Thanksgiving could be dicey this year
We have survived another election season and are approaching a family holiday rife with contention even in non-election years. Families are deciding whether to meet in person, virtually, or just with the household due to the global pandemic. Families will have to navigate awkward and sometimes heated dialogue about the past election. How can families celebrate this holiday among all of this stress?
First I would recommend you base your decision on how to celebrate by considering all scientific and public health safety guidelines. You don’t want to leave the table with not only an overstuffed gut but also a nasty and potentially deadly virus. Partners need to speak with one another and be clear about their needs. If you really need to see extended family, how can you do so with safety as the priority? Would you feel mostly satisfied with a virtual dinner? How could you make an intimate family dinner exciting or warm to make up for those lost feelings due to having to be separate from family and friends?
Second, I have some tools for you to use to keep the peace around election talk. I advise you to take care of your needs first. If a family member is saying things that really ruffle your feathers then you have every right to defend your position. I am a fan of “I statements” and the compliment sandwich.
I statements look like, “I feel_________because_________. Or, When you __________, I feel __________.”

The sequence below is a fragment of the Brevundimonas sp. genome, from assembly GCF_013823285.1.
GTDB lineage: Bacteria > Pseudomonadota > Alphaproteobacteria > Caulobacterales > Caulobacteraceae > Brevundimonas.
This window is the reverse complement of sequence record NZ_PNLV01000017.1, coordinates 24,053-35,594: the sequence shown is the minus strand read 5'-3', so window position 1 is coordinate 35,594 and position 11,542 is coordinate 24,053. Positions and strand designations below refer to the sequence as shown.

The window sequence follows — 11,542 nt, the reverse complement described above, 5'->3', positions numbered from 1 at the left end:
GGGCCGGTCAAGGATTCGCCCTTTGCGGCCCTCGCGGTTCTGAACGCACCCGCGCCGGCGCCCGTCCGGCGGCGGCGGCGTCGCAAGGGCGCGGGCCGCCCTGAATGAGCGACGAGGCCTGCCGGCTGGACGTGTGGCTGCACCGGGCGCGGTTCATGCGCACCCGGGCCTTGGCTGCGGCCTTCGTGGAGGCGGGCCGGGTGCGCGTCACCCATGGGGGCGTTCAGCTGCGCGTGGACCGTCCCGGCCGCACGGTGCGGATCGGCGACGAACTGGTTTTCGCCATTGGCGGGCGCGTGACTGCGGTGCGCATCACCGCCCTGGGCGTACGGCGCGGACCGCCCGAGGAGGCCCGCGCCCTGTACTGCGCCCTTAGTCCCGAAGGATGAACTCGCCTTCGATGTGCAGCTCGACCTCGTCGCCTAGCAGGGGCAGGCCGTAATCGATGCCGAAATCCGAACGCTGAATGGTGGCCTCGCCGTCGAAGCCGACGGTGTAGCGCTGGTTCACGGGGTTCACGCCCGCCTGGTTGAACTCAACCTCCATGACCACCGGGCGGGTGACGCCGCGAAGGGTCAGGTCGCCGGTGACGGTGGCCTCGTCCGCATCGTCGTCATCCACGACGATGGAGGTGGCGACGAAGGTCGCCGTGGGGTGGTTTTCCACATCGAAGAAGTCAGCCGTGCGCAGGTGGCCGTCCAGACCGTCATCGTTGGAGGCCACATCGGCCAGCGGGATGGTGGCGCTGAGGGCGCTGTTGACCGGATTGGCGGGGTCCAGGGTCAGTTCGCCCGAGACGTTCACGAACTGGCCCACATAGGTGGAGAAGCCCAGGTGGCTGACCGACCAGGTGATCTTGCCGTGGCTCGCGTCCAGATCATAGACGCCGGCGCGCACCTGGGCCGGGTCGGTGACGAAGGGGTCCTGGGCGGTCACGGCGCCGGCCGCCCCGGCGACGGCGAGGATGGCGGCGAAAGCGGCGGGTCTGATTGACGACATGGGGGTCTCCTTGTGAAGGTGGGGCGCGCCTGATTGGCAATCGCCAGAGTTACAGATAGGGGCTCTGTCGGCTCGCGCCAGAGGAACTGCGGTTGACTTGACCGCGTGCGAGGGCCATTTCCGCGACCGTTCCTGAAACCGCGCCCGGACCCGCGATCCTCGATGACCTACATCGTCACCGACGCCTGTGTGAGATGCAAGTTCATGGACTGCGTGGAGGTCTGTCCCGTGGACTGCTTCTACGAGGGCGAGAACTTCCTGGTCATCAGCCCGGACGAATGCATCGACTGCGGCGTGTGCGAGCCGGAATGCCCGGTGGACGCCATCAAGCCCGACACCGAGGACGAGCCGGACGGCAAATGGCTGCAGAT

For example, (to your racist Uncle Al): I feel hurt when you talk about people of color in that way. I believe everyone should have the same rights.” You take responsibility for your feelings AND express your beliefs/values. You also model to your teens how to respond in emotionally charged conversations.
A compliment sandwich is where you say something nice (compliment), say something you don’t like about the person’s behavior (criticism), and then end with something nice (compliment).
For example, “Uncle Al you have the best laugh! I wish you didn’t tell really offensive jokes. However I do enjoy spending time with you.”
If things really get dicey then you can use an “I statement” and leave the room to take care of yourself. Also be mindful that adding alcohol into the mix (as is custom in some families) may make emotions run hotter. Try to be careful with your own alcohol use as you are modeling that behavior to your teens as well.
It wouldn’t be Thanksgiving if someone wasn’t upset! (All kidding aside, I hope you are able to feel good inside while being able to spend time with loved ones that may cause you emotional turmoil.) I hope these two tools will be helpful to you on turkey day.